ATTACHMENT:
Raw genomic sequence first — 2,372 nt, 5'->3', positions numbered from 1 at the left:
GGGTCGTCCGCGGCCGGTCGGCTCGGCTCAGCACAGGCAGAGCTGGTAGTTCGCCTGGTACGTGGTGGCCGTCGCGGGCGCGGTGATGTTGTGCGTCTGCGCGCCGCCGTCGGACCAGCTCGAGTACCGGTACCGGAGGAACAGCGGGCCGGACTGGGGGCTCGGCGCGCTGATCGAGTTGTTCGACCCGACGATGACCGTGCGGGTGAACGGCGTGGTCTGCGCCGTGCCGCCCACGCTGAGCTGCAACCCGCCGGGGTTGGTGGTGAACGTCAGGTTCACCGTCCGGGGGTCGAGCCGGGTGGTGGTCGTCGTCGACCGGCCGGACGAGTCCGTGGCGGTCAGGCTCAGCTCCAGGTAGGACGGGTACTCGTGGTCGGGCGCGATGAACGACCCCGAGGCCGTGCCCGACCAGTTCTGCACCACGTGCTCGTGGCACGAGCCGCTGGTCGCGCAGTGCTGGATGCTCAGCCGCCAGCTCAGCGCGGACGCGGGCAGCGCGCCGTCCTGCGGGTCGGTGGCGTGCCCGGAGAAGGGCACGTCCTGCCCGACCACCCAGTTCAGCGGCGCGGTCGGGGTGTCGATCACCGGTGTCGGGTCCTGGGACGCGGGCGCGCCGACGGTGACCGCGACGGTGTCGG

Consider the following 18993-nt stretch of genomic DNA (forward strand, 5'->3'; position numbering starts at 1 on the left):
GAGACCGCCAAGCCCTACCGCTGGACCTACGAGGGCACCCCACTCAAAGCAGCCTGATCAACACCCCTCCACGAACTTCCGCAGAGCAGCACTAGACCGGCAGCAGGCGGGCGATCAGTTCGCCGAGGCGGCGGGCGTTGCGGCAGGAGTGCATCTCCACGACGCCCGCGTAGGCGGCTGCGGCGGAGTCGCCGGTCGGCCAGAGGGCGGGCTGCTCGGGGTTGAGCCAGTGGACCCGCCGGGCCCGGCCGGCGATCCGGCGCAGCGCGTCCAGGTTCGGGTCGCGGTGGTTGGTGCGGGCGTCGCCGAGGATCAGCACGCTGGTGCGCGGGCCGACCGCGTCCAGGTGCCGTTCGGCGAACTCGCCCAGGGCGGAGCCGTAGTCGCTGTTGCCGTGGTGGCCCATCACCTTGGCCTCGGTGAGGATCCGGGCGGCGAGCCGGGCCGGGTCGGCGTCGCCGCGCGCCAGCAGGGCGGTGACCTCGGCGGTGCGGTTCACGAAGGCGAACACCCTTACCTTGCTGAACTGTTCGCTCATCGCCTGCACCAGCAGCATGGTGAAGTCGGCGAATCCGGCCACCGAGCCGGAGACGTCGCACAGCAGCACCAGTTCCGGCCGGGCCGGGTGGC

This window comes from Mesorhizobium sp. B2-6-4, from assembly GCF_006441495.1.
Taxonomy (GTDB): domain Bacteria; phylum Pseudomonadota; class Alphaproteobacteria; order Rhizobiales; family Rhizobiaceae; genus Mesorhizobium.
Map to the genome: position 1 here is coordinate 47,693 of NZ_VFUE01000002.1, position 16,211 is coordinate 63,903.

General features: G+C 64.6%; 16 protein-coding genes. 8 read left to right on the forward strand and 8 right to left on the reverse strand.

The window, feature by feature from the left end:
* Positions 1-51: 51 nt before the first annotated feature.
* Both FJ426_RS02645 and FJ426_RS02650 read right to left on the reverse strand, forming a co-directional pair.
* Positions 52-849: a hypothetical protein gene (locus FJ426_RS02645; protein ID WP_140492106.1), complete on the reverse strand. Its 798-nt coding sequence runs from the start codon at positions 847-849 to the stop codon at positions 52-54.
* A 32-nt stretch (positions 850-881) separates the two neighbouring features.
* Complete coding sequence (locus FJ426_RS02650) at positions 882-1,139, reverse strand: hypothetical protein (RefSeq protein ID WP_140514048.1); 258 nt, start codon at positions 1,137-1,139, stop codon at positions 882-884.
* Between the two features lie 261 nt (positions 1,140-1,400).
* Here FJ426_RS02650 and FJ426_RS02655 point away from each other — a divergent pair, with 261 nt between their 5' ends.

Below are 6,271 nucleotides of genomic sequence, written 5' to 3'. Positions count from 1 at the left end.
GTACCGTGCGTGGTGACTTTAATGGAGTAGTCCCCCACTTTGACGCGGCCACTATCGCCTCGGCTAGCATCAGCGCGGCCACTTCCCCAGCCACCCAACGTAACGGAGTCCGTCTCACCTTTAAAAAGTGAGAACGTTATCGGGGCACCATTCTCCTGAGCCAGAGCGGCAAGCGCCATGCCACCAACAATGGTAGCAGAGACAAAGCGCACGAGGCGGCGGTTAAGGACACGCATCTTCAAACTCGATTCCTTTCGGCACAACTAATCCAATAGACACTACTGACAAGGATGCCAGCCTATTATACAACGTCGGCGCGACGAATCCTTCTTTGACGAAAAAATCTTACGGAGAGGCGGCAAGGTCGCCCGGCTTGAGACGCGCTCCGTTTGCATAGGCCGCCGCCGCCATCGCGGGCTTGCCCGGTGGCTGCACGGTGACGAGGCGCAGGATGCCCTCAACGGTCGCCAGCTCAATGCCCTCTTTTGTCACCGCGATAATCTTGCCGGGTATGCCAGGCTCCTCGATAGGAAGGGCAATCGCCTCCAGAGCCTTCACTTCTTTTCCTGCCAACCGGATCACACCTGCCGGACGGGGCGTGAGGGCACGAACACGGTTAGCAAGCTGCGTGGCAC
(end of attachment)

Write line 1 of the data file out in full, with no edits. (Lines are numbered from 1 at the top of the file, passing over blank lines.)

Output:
Raw genomic sequence first — 2,372 nt, 5'->3', positions numbered from 1 at the left: